By AFRO Staff
A new stamp honoring Edmonia Lewis, a pioneering African-American and Native American sculptor who surmounted racial and gender barriers to earn international acclaim, will begin circulation Jan. 26, according to the U.S. Postal Service.
The USPS will honor Lewis as “first African American and Native American sculptor to earn international recognition” during a first-day-of-issue ceremony at the Smithsonian American Art Museum in Washington, D.C., which is free and open to the public.
“It’s impossible to overstate her significance and that’s becoming more and more clear as we see she really was something new under the sun,” Marilyn Richardson, a Massachusetts-based art consultant who spent decades tracking down and authenticating Lewis’ artworks around the world, told the New York Post. “We’ve never seen a woman of color who also identified as native both in her descent and in her work.”
Lewis was born in 1844 to an African American father and Chippewa (Ojibwa) Indian mother in Greenbush, New York. Orphaned at an early age, Lewis was reared with her mother’s tribe, where her life revolved around fishing, swimming, and making and selling crafts. With help from her older brother – who reportedly had struck it rich in the California gold rush – Lewis left New York in 1859 and enrolled at Ohio’s Oberlin College, a liberal, pro-abolition institution. Even there, however, Lewis could not escape the specter of racism. Accused of poisoning two White classmates, she was badly beaten by a White mob. And, while the charges were dropped due to lack of evidence, she continued to face hostility and had to flee the school.
Lewis fled to Boston where she established herself as a professional artist, studying with a local sculptor and creating portraits of abolitionist heroes. Despite her modest success, Lewis chafed under the restriction of being a “colored girl” in the United States. In 1865, she relocated to Rome, joining a welcoming community of expatriate artists and began to work in marble. Adopting a neoclassical style, Lewis built a successful career, creating complexed art inspired by her Roman Catholic beliefs, classical mythology, African-American history and her Native American ancestry.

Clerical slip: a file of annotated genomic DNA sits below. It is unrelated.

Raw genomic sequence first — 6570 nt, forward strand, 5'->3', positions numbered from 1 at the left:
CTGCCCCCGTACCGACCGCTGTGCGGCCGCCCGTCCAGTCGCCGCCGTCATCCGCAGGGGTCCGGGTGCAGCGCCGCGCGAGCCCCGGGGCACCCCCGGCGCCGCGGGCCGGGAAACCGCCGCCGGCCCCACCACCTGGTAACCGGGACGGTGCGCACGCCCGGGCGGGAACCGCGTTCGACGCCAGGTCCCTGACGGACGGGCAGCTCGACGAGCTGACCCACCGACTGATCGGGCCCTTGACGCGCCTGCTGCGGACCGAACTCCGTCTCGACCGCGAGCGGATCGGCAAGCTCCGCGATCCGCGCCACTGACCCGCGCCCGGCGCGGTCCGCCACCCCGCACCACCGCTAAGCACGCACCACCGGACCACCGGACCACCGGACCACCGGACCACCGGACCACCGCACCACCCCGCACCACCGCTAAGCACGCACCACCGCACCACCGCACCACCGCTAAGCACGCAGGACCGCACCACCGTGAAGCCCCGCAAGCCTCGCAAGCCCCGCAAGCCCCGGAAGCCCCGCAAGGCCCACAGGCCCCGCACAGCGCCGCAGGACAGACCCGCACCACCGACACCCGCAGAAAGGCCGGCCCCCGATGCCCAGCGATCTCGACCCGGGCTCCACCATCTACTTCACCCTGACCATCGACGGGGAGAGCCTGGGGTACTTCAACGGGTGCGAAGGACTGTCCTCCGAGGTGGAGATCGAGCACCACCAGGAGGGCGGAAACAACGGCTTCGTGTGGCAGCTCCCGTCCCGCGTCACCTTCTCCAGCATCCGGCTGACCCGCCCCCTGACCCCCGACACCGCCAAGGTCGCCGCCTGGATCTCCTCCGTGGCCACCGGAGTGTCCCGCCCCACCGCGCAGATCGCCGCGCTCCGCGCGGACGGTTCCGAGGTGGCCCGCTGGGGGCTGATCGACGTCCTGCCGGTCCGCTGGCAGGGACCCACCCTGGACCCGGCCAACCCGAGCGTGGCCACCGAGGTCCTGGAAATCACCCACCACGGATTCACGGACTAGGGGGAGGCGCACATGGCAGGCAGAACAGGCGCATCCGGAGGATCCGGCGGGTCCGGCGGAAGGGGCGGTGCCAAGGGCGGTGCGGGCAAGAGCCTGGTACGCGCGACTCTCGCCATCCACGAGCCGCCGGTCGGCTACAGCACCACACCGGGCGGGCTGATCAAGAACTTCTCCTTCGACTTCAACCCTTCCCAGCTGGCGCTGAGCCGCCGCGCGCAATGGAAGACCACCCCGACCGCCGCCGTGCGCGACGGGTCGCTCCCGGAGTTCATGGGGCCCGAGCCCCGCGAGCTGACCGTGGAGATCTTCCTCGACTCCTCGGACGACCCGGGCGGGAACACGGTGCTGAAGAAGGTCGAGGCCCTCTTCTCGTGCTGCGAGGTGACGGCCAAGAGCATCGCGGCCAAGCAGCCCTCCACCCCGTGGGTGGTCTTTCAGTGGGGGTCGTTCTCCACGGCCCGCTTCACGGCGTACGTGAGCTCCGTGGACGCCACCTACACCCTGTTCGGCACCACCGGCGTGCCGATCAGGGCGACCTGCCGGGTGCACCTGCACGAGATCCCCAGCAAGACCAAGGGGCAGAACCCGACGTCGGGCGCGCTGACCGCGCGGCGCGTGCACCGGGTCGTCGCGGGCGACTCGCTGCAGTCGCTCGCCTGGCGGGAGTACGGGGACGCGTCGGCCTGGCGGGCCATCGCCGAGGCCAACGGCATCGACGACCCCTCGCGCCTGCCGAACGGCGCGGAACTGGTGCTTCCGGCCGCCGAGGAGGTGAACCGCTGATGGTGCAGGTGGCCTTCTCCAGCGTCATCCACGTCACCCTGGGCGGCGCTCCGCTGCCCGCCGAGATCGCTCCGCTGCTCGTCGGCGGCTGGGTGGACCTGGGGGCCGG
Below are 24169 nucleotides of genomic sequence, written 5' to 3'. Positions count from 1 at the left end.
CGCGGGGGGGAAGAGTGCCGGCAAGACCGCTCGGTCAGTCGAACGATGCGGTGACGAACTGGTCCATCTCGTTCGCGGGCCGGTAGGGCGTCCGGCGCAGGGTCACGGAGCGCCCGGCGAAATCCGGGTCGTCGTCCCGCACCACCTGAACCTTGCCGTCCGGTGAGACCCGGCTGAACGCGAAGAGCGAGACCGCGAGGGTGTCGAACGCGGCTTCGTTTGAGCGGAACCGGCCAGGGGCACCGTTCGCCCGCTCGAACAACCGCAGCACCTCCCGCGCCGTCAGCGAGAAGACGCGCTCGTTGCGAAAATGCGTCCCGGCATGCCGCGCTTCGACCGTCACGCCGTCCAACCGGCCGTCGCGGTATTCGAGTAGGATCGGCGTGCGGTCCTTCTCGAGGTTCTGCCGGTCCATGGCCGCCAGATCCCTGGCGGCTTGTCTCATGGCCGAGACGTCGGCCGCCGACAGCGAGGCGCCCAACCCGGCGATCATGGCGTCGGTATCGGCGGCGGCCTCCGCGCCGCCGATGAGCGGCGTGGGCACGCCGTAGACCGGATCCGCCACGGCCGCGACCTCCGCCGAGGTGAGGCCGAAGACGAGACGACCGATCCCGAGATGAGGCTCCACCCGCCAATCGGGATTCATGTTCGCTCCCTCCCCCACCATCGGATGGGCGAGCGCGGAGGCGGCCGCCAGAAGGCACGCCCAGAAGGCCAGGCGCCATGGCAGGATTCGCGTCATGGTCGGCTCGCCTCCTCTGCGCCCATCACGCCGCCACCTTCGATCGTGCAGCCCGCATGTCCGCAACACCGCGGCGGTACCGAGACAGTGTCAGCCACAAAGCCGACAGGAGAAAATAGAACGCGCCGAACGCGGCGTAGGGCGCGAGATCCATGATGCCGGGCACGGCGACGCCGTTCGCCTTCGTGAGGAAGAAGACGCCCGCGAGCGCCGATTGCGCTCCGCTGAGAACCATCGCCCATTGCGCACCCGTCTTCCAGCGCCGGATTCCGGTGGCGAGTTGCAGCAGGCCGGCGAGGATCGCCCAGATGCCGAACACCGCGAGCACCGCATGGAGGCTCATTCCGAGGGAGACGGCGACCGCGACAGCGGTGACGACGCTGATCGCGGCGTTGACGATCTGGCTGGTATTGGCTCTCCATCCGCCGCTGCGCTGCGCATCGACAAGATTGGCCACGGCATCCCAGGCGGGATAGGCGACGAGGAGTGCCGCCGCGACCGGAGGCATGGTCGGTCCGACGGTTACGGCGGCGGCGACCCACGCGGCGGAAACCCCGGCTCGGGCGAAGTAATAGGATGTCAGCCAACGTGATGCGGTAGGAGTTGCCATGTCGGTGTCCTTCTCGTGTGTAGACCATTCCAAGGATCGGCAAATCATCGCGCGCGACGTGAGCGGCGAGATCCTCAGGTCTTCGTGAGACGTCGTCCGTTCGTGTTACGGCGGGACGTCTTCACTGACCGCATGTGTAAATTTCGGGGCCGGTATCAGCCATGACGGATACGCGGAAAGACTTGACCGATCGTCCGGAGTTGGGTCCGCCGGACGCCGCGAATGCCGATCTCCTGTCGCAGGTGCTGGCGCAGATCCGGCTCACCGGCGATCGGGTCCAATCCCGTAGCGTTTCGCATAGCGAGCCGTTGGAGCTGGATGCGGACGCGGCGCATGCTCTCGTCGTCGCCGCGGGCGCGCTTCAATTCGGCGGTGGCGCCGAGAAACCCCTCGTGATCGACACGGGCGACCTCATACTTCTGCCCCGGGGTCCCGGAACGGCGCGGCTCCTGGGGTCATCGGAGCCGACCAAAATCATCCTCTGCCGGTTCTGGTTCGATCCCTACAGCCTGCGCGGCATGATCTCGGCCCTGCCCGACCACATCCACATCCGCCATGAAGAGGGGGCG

And, as with other successful Blacks, Lewis’ achievements came with extra effort: “Sculptors usually hired local workmen to carve their final pieces, but Lewis did all her own stonework out of fear that if she didn’t, her work would not be accepted as original,” according to the Smithsonian American Art Museum.
Despite her unprecedented success, Lewis died in relative obscurity in 1907 in London. And, with her death, interest in and recognition of her works also died. But that was to be expected, historians say.
“Women back then and people of color were basically forgotten if they had no way to have their legacy carried forward,” Bobbie Reno, a town historian in East Greenbush, N.Y., who has been advocating for Lewis’ recognition, told the Post.
“I had never heard of her, and then when I started to dig into her life everything about her just blew me away,” she said. “She lived in two cultures and didn’t let any obstacles stop her from doing what she did.”
The Edmonia Lewis stamp is the 45th in the Black Heritage series. The stamp art is a casein-paint portrait based on a photograph of Lewis by Augustus Marshall made in Boston between 1864 and 1871. It will be issued in panes of 20.
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